In this month’s regulations update, a Washington county ban on land application is struck down, and an Illinois sewer and water contractor is taken into federal custody.


A county’s ban on the land application of Class B biosolids has been struck down by a Washington appeals court. The state Legislature approved land application in 1992, but Wahkiakum County banned it in 2011 after neighbors objected to a farmer’s plan to spread biosolids from a local septic tank pumping company to help grow grass for his cattle.

The appeals court ruled in favor of the Washington Department of Ecology that the county did not have the authority to ban something allowed by state law. The county said it planned to appeal the case to the Washington Supreme Court. Many farmers and sewer districts in Washington filed “friend of the court” briefs urging the court to overturn the ban. One of those was the county’s largest township, which currently pays to have its biosolids shipped outside the county for land application and hopes to save money by doing it locally.

More than 80,000 tons of Class B biosolids were land-applied in Washington in 2013, according to the Department of Ecology.

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Illinois contractor fails to pay OSHA fines

The owner of an Illinois sewer and water contractor was taken into federal custody for failing to correct serious trenching hazards and pay OSHA penalties. The Seventh Circuit Court of Appeals granted a Department of Labor motion on Oct. 27, citing a history of failing to comply with OSHA standards and orders from the Occupational Safety and Health Review Commission. Mike Neri of Mike Neri Sewer & Water Contractor Inc., of Elk Grove Village was held in contempt of court in July for failing to comply with an October 2013 enforcement order. After failing to respond to the court, the U.S. Marshal was ordered to take the man into custody.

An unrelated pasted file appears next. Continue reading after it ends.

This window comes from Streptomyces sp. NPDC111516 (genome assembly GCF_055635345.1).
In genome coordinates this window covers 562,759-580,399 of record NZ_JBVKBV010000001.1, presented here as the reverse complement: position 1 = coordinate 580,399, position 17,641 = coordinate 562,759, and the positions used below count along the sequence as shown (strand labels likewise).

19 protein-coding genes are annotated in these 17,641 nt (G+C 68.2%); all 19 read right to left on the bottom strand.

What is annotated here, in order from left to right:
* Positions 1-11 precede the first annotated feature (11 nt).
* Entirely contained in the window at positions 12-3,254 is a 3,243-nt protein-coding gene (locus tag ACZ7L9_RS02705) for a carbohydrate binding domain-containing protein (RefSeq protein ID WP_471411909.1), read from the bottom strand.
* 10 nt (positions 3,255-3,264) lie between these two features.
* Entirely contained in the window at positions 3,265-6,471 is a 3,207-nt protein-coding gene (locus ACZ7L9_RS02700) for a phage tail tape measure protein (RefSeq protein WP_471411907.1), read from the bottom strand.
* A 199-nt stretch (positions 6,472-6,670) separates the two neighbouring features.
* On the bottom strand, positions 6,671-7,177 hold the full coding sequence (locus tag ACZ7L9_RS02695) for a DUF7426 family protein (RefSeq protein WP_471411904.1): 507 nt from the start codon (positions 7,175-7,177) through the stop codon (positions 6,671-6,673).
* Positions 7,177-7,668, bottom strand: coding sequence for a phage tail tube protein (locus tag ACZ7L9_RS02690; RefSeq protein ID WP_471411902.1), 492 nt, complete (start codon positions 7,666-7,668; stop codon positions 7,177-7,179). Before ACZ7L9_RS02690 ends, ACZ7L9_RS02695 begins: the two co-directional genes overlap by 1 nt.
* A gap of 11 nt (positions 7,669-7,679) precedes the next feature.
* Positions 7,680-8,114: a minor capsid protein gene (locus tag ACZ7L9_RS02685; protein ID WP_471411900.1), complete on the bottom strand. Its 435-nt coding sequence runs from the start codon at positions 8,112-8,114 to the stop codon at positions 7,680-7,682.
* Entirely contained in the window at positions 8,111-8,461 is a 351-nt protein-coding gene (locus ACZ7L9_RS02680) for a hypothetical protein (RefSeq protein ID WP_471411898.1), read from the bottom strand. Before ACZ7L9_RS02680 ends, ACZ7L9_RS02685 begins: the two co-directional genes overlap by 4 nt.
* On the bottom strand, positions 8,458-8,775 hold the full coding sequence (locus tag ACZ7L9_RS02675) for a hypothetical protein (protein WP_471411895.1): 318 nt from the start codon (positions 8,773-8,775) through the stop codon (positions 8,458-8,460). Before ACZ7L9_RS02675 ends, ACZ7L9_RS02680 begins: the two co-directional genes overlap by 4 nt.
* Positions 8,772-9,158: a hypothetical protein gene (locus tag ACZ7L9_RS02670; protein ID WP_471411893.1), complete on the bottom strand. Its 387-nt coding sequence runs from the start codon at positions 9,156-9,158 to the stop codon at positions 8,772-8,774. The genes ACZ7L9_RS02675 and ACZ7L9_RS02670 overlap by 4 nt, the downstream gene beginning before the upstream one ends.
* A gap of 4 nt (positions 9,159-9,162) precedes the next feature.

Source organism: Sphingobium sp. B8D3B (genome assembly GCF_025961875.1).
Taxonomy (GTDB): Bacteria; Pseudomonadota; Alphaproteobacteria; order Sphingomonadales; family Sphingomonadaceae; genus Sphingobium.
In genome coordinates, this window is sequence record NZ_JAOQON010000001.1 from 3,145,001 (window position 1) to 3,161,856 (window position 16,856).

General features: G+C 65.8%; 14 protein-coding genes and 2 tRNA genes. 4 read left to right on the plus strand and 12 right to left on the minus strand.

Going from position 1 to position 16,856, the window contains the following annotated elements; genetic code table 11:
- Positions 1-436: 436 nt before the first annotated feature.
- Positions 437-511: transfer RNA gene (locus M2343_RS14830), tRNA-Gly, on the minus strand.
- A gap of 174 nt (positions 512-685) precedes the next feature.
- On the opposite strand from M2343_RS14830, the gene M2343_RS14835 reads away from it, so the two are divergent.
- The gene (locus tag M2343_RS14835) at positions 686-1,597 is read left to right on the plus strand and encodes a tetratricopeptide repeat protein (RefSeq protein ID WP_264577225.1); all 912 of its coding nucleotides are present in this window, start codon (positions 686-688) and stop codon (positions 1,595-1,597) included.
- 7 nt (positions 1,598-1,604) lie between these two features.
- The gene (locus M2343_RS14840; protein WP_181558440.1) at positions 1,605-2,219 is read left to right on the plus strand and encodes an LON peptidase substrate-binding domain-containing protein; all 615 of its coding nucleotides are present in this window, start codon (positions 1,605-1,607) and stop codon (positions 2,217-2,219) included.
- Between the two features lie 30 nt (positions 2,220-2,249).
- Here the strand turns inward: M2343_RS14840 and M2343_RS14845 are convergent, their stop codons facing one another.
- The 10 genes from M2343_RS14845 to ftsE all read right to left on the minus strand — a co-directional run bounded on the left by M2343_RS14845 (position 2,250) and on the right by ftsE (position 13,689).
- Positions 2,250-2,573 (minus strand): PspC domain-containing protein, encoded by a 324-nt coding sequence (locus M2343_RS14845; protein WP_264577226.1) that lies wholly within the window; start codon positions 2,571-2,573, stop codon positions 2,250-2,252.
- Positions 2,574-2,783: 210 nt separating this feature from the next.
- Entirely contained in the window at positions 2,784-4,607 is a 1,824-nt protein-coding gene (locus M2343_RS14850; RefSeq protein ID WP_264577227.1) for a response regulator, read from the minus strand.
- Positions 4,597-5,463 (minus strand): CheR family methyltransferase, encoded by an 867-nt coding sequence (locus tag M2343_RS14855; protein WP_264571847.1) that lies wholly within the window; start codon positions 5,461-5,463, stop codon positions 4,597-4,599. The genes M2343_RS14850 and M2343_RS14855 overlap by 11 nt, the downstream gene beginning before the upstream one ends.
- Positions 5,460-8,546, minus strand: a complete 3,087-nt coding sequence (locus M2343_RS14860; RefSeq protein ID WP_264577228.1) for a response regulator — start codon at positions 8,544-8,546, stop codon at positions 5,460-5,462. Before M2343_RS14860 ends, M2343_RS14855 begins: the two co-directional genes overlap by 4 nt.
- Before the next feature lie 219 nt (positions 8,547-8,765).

The company had been issued several citations over five years, including serious, repeat and willful violations of trenching regulations, failing to train workers, and not having a safety and health program. The company was placed into OSHA’s Severe Violator Enforcement Program. The court ruled that he remain in federal custody until he either complied with the enforcement order or proved that he could not.


Proposed ban on cesspools in Hawaii

A ban on cesspools is one change proposed by the Hawaii Department of Health in planned revisions to its onsite wastewater rules. Hawaii has about 90,000 cesspools and approves an average of 800 new installations every year. Hawaii is the only state that still allows new cesspools. The proposed ban would prevent any new installations and require existing cesspools to be upgraded to a septic system or the home be connected to a sewer system within 180 days of the property being sold. Among other proposed changes:

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  •    Dewatering of sludge for new facilities with flows of more than 100,000 gpd.
  •    Prohibition on individual wastewater systems in developments with more than 15 subdivided lots.
  •    Restrictions on the use of seepage pits as soil absorption systems.
  •    Requirement to bring manholes to grade and secure them.
  •    Minimum requirements for maintenance contracts for aerobic treatment units.
  •    Prevention of direct discharge of effluent from an aerobic unit to groundwater.
  •    Deletion of requirement of quarterly reports from pumpers.
  •    Revised spill reporting requirements.

 The revision process began Sept. 1.


Required inspection measure fails in Maine town

A referendum in the Town of York that would have required septic system inspections at the time of sale failed in November. The controversial measure calling for inspection by a licensed site evaluator or septic inspector failed 3,683 to 3,052 after spirited campaigning from opponents and supporters. The law would have required repair or replacement of failing systems.


Wisconsin regulates separation of well lines and onsite systems

The Department of Natural Resources has added language to regulate the separation of private well waterlines from onsite wastewater treatment systems. The issue was not covered by regulations in the past. The new provisions became effective Oct. 1, 2014 and are as follows: The waterline may not be installed in, under or above a septic or holding tank, or any inground, at-grade or mound soil absorption unit; and the waterline must be separated at least 10 feet horizontally from components of an onsite treatment system.

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Rhode Island courts order removal of $2 million home

A $2 million house built on the wrong lot must be moved, a Superior Court judge in Rhode Island has ruled. The septic system and driveway must also be relocated. The 2,400 square-foot, three-story home in Narragansett was built on park land by mistake, apparently because an official survey was never conducted. The court order requires the home to be moved to the correct, adjacent lot or be demolished, and the park land upon which it was built be restored.


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